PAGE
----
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College Attainment and Future Success Begins with Improved Financial Aid

March 27th, 2018

For individuals from all walks of life, higher education is the key to a future of opportunity and success. It is increasingly rare to find well-paying jobs that do not require some sort of education or training beyond high school. Degrees and professional certificates are key drivers of economic opportunity and mobility. Why, then, do only 45 percent of working-age Americans have a postsecondary degree or certificate?

For many students and families, the simple answer is cost. The price of higher education can be prohibitive and the process of applying for financial aid is often daunting. The president’s proposed budget has turned the spotlight on reforming financial aid; as the public conversation continues, we must ensure that any reform efforts are designed with equity in mind. First and foremost, let’s help more families from all backgrounds and zip codes access the vital financial aid that can make higher education a reality and increase attainment nationwide.

In particular, the cost of higher education is a major barrier for low-income and first-generation students, who participate in higher education in lower numbers than their more affluent peers or individuals from college-going families.

To help more young people overcome this barrier, we must improve financial aid programs and policies, both at the federal and state levels. This includes finding ways to make existing programs work better for students by making it easier for young people and their families to access—and, importantly, understand—the financial aid that is critical to this effort. It also involves renewed investment in need-based grant aid (particularly as opposed to loan-based aid) designed to help low-income and first-generation students access—and persist in—college.

At the federal level, there are three ways we can improve access to financial aid: 1) simplifying and increasing resources available to students and families about the Free Application for Federal Student Aid, or FAFSA; 2) implementing policy solutions to improve federal financial aid programs, including Pell Grants; and 3) developing more student-centered student loan processes.

FAFSA is the gateway to financial aid that can make higher education a distinct—and affordable—possibility for more young people, and it is essential to make it easier for students to complete the form. Reducing the number of questions low-income students need to complete to simply re-prove that they have high financial need and simplifying the process overall—particularly for those who may not have experience with higher education—is paramount. We must also educate students and families better and earlier—as early as middle school—about all available financial aid options.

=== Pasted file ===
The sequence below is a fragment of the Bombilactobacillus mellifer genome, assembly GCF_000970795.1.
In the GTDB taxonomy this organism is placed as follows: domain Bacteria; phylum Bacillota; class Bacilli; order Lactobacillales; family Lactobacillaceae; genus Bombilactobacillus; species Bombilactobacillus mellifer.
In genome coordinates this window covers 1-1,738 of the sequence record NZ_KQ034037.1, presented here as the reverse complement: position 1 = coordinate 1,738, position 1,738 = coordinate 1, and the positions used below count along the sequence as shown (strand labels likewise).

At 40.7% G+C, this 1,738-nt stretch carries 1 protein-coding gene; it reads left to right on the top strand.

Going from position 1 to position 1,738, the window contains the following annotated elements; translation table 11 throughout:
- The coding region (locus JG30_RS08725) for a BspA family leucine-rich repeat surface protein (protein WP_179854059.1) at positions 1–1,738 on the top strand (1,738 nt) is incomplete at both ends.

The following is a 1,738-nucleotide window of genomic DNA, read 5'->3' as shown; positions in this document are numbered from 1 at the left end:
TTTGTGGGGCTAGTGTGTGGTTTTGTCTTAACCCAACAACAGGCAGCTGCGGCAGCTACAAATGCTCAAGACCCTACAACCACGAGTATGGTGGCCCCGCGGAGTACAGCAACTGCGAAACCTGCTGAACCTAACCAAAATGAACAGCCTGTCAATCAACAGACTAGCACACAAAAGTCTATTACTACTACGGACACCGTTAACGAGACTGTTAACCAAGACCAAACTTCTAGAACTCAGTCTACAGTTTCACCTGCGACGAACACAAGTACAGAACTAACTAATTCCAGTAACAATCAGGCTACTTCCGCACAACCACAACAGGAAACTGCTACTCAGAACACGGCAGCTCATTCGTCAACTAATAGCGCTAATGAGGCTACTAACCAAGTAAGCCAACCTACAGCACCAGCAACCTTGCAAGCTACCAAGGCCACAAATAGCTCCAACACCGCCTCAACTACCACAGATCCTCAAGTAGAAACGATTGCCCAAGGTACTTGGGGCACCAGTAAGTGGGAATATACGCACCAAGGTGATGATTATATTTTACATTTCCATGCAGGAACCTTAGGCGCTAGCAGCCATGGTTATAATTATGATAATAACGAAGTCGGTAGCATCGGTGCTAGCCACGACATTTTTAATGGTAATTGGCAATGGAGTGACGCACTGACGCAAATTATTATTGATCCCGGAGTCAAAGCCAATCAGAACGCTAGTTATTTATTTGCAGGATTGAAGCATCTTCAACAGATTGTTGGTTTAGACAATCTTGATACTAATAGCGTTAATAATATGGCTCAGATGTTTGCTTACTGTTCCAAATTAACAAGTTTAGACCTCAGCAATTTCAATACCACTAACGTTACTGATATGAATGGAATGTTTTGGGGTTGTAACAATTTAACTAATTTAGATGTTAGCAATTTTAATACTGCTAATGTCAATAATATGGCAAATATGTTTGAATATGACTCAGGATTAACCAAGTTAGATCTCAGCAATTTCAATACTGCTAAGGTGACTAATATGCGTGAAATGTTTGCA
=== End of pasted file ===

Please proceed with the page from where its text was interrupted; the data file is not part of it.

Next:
Importantly, the need-based Pell Grant program should be continually adjusted to keep up with inflation, and students should have year-round access to Pell Grant funds to help them graduate faster and with less debt.

Additionally, with 70 percent of college graduates incurring student loans—including 27 percent of students at two-year colleges—we must put students at the center of loan repayment options. This includes streamlining and modernizing loan services, developing progressive financing options, and clarifying the details of how student loans work—and how they differ from other forms of financial aid. Is it reasonable that some federal student loan servicers still unnecessarily require student borrowers to print and mail paperwork that facilitates a change in their repayment schedules, when every major bank can do this electronically?

States also play a critical role in making higher education financially feasible; however, not all states have robust financial aid programs that support goals of increasing postsecondary attainment. In my home state of Arizona, for example, the average need-based grant aid per full-time undergraduate student was less than $50—compared to the national average of $500. In addition, our largest community colleges receive no funding from the state. State policymakers in Arizona need to develop and sustain a substantial need-based grant aid program that provides funding opportunities for low-income students that align with state needs. This represents an investment in the future of Arizona and the success of its residents and economy.

Increased college attainment leads to greater economic opportunity and makes the American dream a reality for more Americans. Relatively small improvements to financial aid programs and processes can make a big difference for the next generation. Without such improvements, individual states, and the U.S. as a whole, can—and will—be outpaced economically by others that prioritize higher education funding.

 

Rich Nickel is the President and CEO of College Success Arizona, where he leads the organization toward its goal of assisting all Arizonans in gaining access to and successfully attaining a postsecondary credential.  

 

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